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Pre-Draft Trade Stories: Brown Breaks Out

NFC Championship - San Francisco 49ers v Philadelphia Eagles Photo by Kevin Sabitus/Getty Images

This is the second in a series of 2023 pre-draft explorations, looking across the NFL to see what offseason moves worked - and which didn’t - in an attempt get a better handle on effective roster building.

On the first day of the 2022 NFL Draft, April 28th, the Tennessee Titans - who had been in contract discussions for months with their young, star wide receiver, A.J. Brown - created a stir by sending him to the Philadelphia Eagles for two draft picks, #18(1st) and #101(3rd). Brown was entering the final year of his rookie contract, during an offseason where WRs were the hottest commodity on the market.

Despite having collected nearly 3,000 receiving yards and 25 TDs over his first three seasons, former Titans’ GM Jon Robinson made the “hard decision” to move Brown.

“At the end of the day, we have to make — I have to make — the hard decisions. And there’s a lot of things that impact those decisions. Certainly, the finances impact the decisions and trying to get value when we can. And that’s the decision we made today.”

Divisional Round - Tennessee Titans v Baltimore Ravens Photo by Rob Carr/Getty Images

Aftermath of the Trade

For the Philadelphia Eagles, the trade ended up being a match made in heaven. The Eagles had been in a relative WR wasteland for years, squandering high picks on Jalen Raegor and JJ Arcega-Whiteside, before hitting on Devonta Smith in 2021.

To take the next step, Howie Roseman recognized they needed to get their young QB, Jalen Hurts, another weapon. Signed for 4 years, at $100M, Brown delivered more than they could have hoped for. This season, Brown had career highs in receptions (88), yardage (1,496), and tied a career high in TDs (11), and was the top weapon for Hurts on one of the league’s best offenses. Next week, he’ll be WR1 on the NFC’s delegation to the Super Bowl.

Tennessee Titans v Jacksonville Jaguars Photo by Mike Carlson/Getty Images

So far, the Titans have fared less well. They used their first round pick (#18) on Treylon Burks - ostensibly a Brown replacement - built in a similar mold, that of a big, physical possession receiver. Burks missed several games due to injury in 2022, and only started in 6 games during the course of the season. At least a couple of the games he did start coincided with his lead signal caller, Ryan Tannehill being sidelined as well. His overall production was an uninspiring 33 receptions for 444 yards and 1 TD. That said, he’s still young, and the Titans have at least 3 more years of inexpensive control to see if he can eventually approximate Brown.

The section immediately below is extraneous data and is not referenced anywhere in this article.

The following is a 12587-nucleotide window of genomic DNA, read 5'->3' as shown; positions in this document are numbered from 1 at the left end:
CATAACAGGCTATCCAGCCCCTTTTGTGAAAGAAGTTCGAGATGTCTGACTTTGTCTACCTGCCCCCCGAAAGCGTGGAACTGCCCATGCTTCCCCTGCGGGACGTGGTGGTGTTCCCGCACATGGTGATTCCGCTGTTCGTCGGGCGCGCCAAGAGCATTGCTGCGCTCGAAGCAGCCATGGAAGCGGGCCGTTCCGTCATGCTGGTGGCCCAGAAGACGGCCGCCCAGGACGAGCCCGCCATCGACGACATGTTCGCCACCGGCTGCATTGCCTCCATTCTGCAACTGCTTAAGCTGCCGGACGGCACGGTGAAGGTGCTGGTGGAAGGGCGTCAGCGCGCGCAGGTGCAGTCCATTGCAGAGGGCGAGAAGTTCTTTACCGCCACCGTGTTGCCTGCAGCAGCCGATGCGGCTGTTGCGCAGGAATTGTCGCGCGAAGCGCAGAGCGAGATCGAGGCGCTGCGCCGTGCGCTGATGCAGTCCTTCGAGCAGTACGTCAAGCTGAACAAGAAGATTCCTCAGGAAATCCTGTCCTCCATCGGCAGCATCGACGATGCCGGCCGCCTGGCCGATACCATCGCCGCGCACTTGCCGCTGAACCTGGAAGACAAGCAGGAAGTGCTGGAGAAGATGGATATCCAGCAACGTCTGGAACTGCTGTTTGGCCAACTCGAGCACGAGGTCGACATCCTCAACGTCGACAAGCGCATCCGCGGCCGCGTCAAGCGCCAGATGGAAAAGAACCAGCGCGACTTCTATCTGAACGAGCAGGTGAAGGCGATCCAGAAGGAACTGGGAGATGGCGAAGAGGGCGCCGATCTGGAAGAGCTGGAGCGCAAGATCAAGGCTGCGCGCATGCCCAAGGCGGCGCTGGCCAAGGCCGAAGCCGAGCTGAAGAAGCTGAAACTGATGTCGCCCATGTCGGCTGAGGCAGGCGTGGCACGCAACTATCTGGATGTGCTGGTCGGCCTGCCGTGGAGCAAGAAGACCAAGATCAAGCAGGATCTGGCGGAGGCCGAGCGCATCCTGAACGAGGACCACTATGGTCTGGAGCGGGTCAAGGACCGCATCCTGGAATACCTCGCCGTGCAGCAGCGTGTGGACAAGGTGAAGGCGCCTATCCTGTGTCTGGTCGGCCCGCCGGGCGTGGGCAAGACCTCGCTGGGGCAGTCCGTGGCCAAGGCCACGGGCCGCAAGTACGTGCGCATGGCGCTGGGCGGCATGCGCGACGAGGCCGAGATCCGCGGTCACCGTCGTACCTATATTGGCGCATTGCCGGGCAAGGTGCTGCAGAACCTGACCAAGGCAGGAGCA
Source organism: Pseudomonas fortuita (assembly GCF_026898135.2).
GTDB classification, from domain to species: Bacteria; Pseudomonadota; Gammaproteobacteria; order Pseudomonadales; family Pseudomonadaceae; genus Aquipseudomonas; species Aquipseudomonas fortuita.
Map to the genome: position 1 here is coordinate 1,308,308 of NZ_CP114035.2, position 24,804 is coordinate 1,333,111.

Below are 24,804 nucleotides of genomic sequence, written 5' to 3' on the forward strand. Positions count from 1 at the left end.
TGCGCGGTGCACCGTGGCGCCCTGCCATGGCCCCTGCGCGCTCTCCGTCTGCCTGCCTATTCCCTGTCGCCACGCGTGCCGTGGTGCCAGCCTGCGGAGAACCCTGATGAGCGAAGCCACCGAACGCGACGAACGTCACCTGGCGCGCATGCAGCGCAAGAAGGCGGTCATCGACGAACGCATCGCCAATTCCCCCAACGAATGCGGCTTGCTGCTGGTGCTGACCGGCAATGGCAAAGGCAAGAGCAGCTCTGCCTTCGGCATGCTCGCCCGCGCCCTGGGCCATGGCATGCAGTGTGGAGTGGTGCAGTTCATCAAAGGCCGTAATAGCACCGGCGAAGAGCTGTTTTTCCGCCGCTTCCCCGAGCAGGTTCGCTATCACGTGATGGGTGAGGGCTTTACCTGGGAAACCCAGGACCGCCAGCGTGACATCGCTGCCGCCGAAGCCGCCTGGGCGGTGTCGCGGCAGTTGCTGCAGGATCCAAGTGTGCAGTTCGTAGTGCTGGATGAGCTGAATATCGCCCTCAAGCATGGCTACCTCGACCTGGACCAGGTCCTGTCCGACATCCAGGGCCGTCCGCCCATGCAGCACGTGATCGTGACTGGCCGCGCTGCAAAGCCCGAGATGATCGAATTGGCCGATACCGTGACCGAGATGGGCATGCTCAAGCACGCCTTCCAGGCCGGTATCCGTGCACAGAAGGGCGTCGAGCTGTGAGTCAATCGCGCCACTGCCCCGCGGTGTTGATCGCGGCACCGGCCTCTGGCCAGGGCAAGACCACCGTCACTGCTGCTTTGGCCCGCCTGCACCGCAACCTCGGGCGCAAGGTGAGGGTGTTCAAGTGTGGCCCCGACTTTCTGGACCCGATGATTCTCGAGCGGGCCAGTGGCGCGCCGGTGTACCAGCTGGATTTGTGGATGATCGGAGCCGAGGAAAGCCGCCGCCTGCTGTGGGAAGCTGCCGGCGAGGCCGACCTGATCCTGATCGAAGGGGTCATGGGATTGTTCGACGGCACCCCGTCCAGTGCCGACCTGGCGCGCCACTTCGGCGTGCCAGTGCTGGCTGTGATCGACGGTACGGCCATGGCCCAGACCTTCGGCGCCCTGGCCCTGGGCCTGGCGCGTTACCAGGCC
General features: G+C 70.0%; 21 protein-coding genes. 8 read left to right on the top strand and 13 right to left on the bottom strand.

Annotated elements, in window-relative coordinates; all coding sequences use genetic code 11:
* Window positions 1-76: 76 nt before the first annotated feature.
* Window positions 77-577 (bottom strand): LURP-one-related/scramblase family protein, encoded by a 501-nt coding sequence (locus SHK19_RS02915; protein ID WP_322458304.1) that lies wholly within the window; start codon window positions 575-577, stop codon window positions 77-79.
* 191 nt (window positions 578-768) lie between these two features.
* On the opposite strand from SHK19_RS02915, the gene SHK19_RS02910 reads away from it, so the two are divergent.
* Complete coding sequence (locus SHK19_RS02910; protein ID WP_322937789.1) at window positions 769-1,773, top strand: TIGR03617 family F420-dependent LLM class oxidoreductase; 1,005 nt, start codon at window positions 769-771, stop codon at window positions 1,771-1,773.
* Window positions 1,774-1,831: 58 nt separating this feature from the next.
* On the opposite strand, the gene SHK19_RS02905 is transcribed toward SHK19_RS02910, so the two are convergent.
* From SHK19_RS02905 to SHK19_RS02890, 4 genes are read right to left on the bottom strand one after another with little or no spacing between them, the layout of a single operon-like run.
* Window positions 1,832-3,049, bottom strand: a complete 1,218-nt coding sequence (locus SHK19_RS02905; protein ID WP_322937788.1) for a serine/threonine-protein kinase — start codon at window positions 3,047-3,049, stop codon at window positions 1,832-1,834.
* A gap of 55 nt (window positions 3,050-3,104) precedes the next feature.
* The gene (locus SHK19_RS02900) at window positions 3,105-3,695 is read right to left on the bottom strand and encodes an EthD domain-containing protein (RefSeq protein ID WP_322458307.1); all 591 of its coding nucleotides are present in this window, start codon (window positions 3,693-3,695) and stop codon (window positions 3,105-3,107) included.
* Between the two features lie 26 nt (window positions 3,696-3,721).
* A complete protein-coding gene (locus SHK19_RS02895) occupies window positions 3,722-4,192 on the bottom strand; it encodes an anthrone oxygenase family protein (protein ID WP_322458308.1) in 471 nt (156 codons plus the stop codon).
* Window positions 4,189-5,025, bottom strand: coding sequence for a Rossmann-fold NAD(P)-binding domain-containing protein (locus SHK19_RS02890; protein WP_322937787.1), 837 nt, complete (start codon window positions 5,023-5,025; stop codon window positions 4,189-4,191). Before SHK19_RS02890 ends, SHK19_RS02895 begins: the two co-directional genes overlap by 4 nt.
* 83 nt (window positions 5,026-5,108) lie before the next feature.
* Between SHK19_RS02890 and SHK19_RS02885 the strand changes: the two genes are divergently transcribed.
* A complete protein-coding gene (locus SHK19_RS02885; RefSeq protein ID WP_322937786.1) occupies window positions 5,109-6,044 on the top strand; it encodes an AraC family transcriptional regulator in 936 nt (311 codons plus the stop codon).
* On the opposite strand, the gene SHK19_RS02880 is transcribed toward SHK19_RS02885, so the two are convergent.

The Titans second pick from the trade (#101) was combined as part of a package with their original first round pick (#26) and sent to the Jets for three picks (#35, #69, and #163). It’s impossible to isolate the effect of the #101 pick, as #26 is clearly doing the heavy lifting here, but let’s look at how #69 and #163 were used.

#69 - Nicholas Petit-Frere (OT)

The 3rd round pick, Petit-Frere actually had an important early impact on the Titans, starting 16 games for Tennessee at right tackle.

#163 - Kyle Phillips (WR)

The Titans went to the WR well once again and took Phillips, out of UCLA, in the 5th round. Phillips collected 8 receptions and 78 yards before going down with injury in Week 6 and being placed on season-ending IR.


At the end of the day, Tennessee’s injuries were too much, and the draft day compensation for A.J. Brown, not enough, to salvage the Titans’ 2022 season, where they ended up finishing 7-10. Oddly, the Titan’s fired their General Manager, Robinson, after a 35-10 loss to the Eagles in early December, when they were 7-5, and then proceeded to lose every game afterwards.

Alternatively, the Brown acquisition is one of several recent moves that have re-elevated Eagles’ GM Howie Roseman back into the NFL management stratosphere, as he stands on the cusp of potentially hoisting a second Lombardi trophy, in no small measure due to Brown’s contributions. Painfully, the Eagles also hold the #10 draft pick this April, gained through a trade with the lowly New Orleans Saints, in addition to their own first round pick (which will be #30 or #31 (The Dolphins were docked their first round pick this year)).

In the high stakes game of trading top end players for draft capital, the respective outcomes could hardly be more dramatic.


Do you think the Titans would have made the playoffs with AJ Brown this season?

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